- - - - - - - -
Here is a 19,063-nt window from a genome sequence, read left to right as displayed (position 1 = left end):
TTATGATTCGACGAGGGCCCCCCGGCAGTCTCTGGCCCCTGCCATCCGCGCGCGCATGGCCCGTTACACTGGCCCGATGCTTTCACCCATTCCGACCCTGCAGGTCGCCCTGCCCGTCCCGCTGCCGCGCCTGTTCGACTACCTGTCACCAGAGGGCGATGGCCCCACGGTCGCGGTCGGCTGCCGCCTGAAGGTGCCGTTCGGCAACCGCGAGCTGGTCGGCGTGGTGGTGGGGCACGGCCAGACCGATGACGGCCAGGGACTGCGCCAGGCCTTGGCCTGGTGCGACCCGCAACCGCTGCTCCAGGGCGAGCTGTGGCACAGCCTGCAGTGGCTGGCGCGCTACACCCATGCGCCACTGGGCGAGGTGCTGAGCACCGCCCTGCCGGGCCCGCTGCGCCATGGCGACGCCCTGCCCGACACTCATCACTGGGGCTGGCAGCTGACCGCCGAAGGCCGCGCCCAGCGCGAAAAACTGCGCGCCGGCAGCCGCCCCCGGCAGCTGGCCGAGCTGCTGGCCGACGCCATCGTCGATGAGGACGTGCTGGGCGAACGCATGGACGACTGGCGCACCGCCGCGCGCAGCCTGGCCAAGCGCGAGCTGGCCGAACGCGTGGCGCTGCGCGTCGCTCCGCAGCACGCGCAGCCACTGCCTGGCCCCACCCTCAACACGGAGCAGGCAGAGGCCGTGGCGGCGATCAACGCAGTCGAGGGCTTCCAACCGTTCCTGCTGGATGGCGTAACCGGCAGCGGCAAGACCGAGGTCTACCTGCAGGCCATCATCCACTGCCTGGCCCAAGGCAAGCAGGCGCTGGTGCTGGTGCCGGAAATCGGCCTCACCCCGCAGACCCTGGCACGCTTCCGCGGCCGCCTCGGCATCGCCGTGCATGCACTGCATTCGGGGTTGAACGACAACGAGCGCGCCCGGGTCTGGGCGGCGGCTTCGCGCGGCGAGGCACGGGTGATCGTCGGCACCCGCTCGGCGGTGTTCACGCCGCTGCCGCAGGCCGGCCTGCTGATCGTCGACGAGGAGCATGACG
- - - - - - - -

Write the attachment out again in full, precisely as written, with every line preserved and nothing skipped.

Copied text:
Here is a 19,063-nt window from a genome sequence, read left to right as displayed (position 1 = left end):
TTATGATTCGACGAGGGCCCCCCGGCAGTCTCTGGCCCCTGCCATCCGCGCGCGCATGGCCCGTTACACTGGCCCGATGCTTTCACCCATTCCGACCCTGCAGGTCGCCCTGCCCGTCCCGCTGCCGCGCCTGTTCGACTACCTGTCACCAGAGGGCGATGGCCCCACGGTCGCGGTCGGCTGCCGCCTGAAGGTGCCGTTCGGCAACCGCGAGCTGGTCGGCGTGGTGGTGGGGCACGGCCAGACCGATGACGGCCAGGGACTGCGCCAGGCCTTGGCCTGGTGCGACCCGCAACCGCTGCTCCAGGGCGAGCTGTGGCACAGCCTGCAGTGGCTGGCGCGCTACACCCATGCGCCACTGGGCGAGGTGCTGAGCACCGCCCTGCCGGGCCCGCTGCGCCATGGCGACGCCCTGCCCGACACTCATCACTGGGGCTGGCAGCTGACCGCCGAAGGCCGCGCCCAGCGCGAAAAACTGCGCGCCGGCAGCCGCCCCCGGCAGCTGGCCGAGCTGCTGGCCGACGCCATCGTCGATGAGGACGTGCTGGGCGAACGCATGGACGACTGGCGCACCGCCGCGCGCAGCCTGGCCAAGCGCGAGCTGGCCGAACGCGTGGCGCTGCGCGTCGCTCCGCAGCACGCGCAGCCACTGCCTGGCCCCACCCTCAACACGGAGCAGGCAGAGGCCGTGGCGGCGATCAACGCAGTCGAGGGCTTCCAACCGTTCCTGCTGGATGGCGTAACCGGCAGCGGCAAGACCGAGGTCTACCTGCAGGCCATCATCCACTGCCTGGCCCAAGGCAAGCAGGCGCTGGTGCTGGTGCCGGAAATCGGCCTCACCCCGCAGACCCTGGCACGCTTCCGCGGCCGCCTCGGCATCGCCGTGCATGCACTGCATTCGGGGTTGAACGACAACGAGCGCGCCCGGGTCTGGGCGGCGGCTTCGCGCGGCGAGGCACGGGTGATCGTCGGCACCCGCTCGGCGGTGTTCACGCCGCTGCCGCAGGCCGGCCTGCTGATCGTCGACGAGGAGCATGACG